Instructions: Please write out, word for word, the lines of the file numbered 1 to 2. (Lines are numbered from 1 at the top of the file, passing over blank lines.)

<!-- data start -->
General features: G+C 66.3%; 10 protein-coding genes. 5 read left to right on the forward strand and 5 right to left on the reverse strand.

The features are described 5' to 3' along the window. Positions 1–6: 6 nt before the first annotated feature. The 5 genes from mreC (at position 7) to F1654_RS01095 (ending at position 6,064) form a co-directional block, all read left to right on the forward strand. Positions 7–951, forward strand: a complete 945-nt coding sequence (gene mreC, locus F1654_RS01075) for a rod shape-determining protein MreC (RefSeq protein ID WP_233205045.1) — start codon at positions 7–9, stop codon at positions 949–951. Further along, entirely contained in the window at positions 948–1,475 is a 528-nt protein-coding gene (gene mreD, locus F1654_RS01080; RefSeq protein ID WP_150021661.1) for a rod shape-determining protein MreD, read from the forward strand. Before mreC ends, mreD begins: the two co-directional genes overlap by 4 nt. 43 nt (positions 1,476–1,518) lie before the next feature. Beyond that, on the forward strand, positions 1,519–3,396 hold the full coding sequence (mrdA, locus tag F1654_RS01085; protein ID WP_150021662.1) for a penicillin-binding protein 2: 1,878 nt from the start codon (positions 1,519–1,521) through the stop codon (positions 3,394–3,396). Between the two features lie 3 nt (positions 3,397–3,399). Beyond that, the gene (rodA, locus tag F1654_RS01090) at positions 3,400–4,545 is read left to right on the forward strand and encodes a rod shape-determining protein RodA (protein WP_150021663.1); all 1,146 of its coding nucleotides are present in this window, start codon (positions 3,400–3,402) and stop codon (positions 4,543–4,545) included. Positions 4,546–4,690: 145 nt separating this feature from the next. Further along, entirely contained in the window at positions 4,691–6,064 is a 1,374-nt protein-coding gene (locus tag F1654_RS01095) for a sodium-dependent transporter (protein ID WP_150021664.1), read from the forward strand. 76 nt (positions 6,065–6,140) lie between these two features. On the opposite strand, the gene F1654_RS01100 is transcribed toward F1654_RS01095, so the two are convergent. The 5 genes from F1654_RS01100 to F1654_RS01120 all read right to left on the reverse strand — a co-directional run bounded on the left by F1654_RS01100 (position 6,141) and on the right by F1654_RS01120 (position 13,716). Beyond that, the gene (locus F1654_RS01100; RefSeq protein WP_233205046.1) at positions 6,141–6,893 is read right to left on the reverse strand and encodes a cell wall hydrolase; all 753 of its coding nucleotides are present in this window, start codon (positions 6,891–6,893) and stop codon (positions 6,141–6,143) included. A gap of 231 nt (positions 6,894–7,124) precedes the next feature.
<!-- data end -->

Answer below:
General features: G+C 66.3%; 10 protein-coding genes. 5 read left to right on the forward strand and 5 right to left on the reverse strand.

The features are described 5' to 3' along the window. Positions 1–6: 6 nt before the first annotated feature. The 5 genes from mreC (at position 7) to F1654_RS01095 (ending at position 6,064) form a co-directional block, all read left to right on the forward strand. Positions 7–951, forward strand: a complete 945-nt coding sequence (gene mreC, locus F1654_RS01075) for a rod shape-determining protein MreC (RefSeq protein ID WP_233205045.1) — start codon at positions 7–9, stop codon at positions 949–951. Further along, entirely contained in the window at positions 948–1,475 is a 528-nt protein-coding gene (gene mreD, locus F1654_RS01080; RefSeq protein ID WP_150021661.1) for a rod shape-determining protein MreD, read from the forward strand. Before mreC ends, mreD begins: the two co-directional genes overlap by 4 nt. 43 nt (positions 1,476–1,518) lie before the next feature. Beyond that, on the forward strand, positions 1,519–3,396 hold the full coding sequence (mrdA, locus tag F1654_RS01085; protein ID WP_150021662.1) for a penicillin-binding protein 2: 1,878 nt from the start codon (positions 1,519–1,521) through the stop codon (positions 3,394–3,396). Between the two features lie 3 nt (positions 3,397–3,399). Beyond that, the gene (rodA, locus tag F1654_RS01090) at positions 3,400–4,545 is read left to right on the forward strand and encodes a rod shape-determining protein RodA (protein WP_150021663.1); all 1,146 of its coding nucleotides are present in this window, start codon (positions 3,400–3,402) and stop codon (positions 4,543–4,545) included. Positions 4,546–4,690: 145 nt separating this feature from the next. Further along, entirely contained in the window at positions 4,691–6,064 is a 1,374-nt protein-coding gene (locus tag F1654_RS01095) for a sodium-dependent transporter (protein ID WP_150021664.1), read from the forward strand. 76 nt (positions 6,065–6,140) lie between these two features. On the opposite strand, the gene F1654_RS01100 is transcribed toward F1654_RS01095, so the two are convergent. The 5 genes from F1654_RS01100 to F1654_RS01120 all read right to left on the reverse strand — a co-directional run bounded on the left by F1654_RS01100 (position 6,141) and on the right by F1654_RS01120 (position 13,716). Beyond that, the gene (locus F1654_RS01100; RefSeq protein WP_233205046.1) at positions 6,141–6,893 is read right to left on the reverse strand and encodes a cell wall hydrolase; all 753 of its coding nucleotides are present in this window, start codon (positions 6,891–6,893) and stop codon (positions 6,141–6,143) included. A gap of 231 nt (positions 6,894–7,124) precedes the next feature.